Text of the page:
Only Laura did not seem particularly impressed. “Let’s keep moving,” she urged.

They continued down the long corridor to where it dead-ended into another. They now had to make a choice, right or left. Both pilots turned to the president. She had led them accurately so far, neither saw any need to change things now. Very much aware of their eyes upon her, Laura looked down both branches of the new corridor. Both looked very much the same.

“This way,” she said, at last, gesturing to the left. She wasn’t sure why she had chosen this direction. It had just seemed... right.

They had only walked down this new corridor for a few minutes before it turned sharply to the left again. The passage they now faced was unlit and dark with shadows. All three stopped.

“Okay, Lee, do your thing,” Kara said.

“What?”

“You know, make the lights come on.”

“I didn’t really do anything. I just touched the wall.” As he spoke, he ran his left hand along the nearest wall.

Once again, at his touch, light began to slowly fill the passage. But this time, it did not illuminate blank walls. The walls of this corridor were covered with intricate murals, which, lit from within by the mysterious light, seemed almost as vividly alive as photographs.

“Wow,” Kara whispered.

As the three moved slowly down the corridor, they examined the incredibly life-like paintings. The subject matter seemed to be a pictorial history of the planet Kobol. They saw the arrival of the Gods on the planet as they descended from the Heavens within shining ‘chariots’ to dwell among the people of Kobol. Lee moved closer to the wall, examining the strange conveyances of the Gods. He had never seen this event from the Scriptures depicted in this manner. The vehicles of the Gods were usually drawn to look more like amorphous, glittering clouds. Here, they were painted to look like huge, floating, crystalline structures.

“I think these are spaceships,” he said softly, indicating the crystal shapes.

“No,” Kara said. “I’ve heard that theory before too. Those are just a representation of how the Gods traveled. It’s metaphoric. They’re not ships.”

“Look, they’re coming from the stars,” Lee insisted. “I think they are spaceships... Could this be showing that the Lords of Kobol... were aliens?”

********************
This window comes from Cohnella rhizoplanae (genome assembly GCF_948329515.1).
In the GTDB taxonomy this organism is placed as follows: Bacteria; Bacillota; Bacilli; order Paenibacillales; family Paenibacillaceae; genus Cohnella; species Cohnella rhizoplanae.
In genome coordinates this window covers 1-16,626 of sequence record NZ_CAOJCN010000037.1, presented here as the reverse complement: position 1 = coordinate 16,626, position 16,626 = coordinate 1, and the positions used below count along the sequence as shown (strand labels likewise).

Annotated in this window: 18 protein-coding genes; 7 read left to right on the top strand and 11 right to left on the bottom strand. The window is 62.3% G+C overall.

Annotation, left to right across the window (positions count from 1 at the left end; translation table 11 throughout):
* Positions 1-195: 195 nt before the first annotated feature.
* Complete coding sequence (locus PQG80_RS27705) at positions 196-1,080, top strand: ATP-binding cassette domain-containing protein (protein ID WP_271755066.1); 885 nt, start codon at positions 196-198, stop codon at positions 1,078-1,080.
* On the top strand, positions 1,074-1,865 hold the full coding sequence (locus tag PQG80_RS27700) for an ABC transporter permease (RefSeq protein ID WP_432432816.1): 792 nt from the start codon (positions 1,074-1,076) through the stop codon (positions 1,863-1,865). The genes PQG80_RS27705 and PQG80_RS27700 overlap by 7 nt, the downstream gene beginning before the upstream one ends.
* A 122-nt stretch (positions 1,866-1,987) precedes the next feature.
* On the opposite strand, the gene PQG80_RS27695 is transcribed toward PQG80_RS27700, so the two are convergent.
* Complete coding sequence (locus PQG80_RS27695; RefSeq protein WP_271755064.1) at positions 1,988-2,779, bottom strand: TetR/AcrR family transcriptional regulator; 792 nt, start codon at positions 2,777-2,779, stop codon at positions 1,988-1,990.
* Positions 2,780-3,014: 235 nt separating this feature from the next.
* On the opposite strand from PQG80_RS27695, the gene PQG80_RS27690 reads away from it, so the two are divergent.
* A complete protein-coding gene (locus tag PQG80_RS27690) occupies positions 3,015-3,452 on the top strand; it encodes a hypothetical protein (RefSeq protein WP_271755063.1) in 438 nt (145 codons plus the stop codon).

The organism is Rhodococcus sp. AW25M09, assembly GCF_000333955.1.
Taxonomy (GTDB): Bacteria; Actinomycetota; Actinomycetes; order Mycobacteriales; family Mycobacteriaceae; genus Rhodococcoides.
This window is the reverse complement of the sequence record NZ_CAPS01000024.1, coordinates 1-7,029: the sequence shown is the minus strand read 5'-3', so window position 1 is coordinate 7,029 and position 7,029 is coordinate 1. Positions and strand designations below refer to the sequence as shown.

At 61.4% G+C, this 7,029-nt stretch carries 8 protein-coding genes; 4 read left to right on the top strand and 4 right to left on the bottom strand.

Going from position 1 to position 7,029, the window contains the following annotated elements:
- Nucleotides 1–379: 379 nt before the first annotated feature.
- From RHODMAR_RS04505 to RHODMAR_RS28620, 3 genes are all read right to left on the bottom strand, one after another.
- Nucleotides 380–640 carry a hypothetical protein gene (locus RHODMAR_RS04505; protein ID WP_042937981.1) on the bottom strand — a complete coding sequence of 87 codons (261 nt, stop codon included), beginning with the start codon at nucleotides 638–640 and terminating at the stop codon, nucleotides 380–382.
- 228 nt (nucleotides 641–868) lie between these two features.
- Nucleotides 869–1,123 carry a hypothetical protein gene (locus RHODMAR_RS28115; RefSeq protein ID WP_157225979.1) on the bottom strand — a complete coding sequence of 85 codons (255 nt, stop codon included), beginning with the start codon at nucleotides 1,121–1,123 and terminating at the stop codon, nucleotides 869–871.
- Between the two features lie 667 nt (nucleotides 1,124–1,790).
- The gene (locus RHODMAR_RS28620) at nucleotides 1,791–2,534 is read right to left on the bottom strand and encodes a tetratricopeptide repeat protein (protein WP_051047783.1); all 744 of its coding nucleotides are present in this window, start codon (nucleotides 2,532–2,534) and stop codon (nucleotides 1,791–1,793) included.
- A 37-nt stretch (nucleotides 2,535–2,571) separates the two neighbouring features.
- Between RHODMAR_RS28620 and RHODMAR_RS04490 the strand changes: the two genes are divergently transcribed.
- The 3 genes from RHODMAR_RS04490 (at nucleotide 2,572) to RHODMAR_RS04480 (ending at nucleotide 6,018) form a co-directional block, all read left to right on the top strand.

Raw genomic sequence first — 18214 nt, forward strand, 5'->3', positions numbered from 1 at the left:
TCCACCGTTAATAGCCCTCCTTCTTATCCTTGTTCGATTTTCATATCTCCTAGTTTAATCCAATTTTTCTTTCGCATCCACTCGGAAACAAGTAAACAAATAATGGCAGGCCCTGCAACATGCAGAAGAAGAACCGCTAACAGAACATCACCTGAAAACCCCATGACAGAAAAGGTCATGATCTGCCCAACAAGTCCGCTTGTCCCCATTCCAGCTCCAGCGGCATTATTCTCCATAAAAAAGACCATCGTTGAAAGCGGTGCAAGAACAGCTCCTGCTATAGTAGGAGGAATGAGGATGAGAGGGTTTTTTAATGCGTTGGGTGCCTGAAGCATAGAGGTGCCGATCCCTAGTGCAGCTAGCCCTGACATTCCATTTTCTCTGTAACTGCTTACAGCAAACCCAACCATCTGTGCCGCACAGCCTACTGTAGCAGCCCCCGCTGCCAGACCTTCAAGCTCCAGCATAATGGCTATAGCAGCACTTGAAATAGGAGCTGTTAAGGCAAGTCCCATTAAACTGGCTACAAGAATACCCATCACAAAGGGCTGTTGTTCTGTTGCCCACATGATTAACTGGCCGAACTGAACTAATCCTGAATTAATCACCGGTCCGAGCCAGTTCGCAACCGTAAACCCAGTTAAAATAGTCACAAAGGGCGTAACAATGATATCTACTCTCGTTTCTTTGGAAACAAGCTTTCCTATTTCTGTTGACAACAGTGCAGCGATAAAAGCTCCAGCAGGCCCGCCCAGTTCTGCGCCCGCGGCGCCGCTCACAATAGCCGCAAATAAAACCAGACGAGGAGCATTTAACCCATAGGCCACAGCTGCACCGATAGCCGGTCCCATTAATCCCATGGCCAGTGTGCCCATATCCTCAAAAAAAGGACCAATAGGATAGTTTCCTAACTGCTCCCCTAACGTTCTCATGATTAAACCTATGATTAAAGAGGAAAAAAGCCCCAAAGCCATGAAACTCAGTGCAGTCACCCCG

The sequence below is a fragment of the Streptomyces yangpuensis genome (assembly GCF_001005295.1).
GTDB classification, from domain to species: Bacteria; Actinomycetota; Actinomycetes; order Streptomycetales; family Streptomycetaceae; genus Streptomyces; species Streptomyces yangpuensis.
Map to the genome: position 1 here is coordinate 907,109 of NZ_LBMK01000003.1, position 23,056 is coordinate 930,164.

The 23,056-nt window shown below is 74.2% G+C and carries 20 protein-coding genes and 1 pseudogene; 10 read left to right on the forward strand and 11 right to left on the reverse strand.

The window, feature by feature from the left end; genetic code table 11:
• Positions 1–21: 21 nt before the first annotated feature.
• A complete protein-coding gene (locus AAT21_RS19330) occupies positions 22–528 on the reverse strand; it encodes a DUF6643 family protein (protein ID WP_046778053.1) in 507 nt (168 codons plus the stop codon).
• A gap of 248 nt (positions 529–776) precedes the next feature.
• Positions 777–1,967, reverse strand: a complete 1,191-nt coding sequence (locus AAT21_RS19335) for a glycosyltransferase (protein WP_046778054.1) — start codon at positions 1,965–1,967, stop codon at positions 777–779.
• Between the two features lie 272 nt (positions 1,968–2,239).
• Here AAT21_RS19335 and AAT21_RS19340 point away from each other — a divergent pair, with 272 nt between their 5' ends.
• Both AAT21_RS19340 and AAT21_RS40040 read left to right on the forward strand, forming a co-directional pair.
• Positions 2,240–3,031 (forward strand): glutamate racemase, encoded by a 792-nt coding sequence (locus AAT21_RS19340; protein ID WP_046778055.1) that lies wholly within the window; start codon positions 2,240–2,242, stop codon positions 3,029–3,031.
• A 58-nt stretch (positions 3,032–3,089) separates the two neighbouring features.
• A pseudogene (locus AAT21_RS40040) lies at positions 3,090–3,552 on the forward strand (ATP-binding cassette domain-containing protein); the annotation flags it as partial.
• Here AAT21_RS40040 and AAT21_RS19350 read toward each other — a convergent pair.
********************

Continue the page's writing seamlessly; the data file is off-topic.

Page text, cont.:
“Lee, that’s blasphemy!”

“Or truth...”

“That’s enough!” Laura said quickly before Kara could voice her outrage. The president had an uncomfortable feeling that Lee was closer to the truth than any of them realized and she truly didn’t want to dwell on that thought too much at this time. “We don’t have time for this. We need to keep moving.”

They continued down the corridor in silence. The paintings continued as well, now showing images of the Lords among the people, sharing their divine gifts and raising the people from their ignorance. The Gods were easily identifiable by their tall stature and pale, flowing robes. This was how they were often shown in the Scriptures, as tall, beautiful Humans. But in these paintings they seemed to look... somehow less Human.

Further down the passage, the paintings began to focus more and more on the figure of Athena, showing her leading the people in some just conflict, which were sometimes inevitable in any culture’s history. She was shown standing in judgment of some trial and teaching domestic arts to the people. But always she was shown as the beautiful, but stern, Goddess in her glory.

Abruptly the images stopped. They had been so absorbed with the murals that, without even realizing it, they had come to the end of the passage. A large door, made of the same softly glowing metal as the walls stood closed, blocking any further progress. The image of a large owl was engraved on the door.

“There’s no handle on the door,” Lee pointed out, as they moved closer. “How do we get in?”

“Maybe it works the same way as the lights,” Kara suggested. “Lee, put your hand on it.”

The captain stepped forward and pressed his palm against the door, at about the spot where a handle should be. Nothing happened. He glanced back at the two women with a shrug.

“Why don’t you try, Madam President?” Kara said. “After all, you’re the prophet.”

Feeling a little apprehensive, Laura duplicated Lee’s movements. With a soft rush of escaping air, the door slid silently back into an invisible pocket of the door jamb. Laura led the way across the threshold. As she stepped into the darkness beyond, like the previous passages, light began to slowly fill the room.

The room was very large, hexagonally-shaped, with a domed ceiling, painted black. The floor was covered with numbers carved into the metal in disconcertingly familiar patterns. But no one really dwelled on this as their eyes were drawn to the back of the room, opposite the door, where an elaborately carved marble sarcophagus rested on a stone slab. Beside the coffin was a series of shelves set into the wall. Scrolls, books, and various other items filled these shelves.

While Laura went to examine the bookcase, the two pilots moved to stand beside the sarcophagus. The lid was made of a thick, transparent material and the body within the coffin was clearly visible. Despite having lain here for centuries, it was amazingly well preserved. The skin was a pale, grayish color and the cheeks were quite sunken, but the facial features were still distinguishable, as was the pale blonde hair color. The dead female lay quite composed on a bed of white silk, her surprisingly fully fleshed body, artfully draped in more white silk. Her hands lay folded neatly on her stomach. She almost appeared to be sleeping. Engraved in ancient script across the stone slab, was the name ‘Pallas Athena’.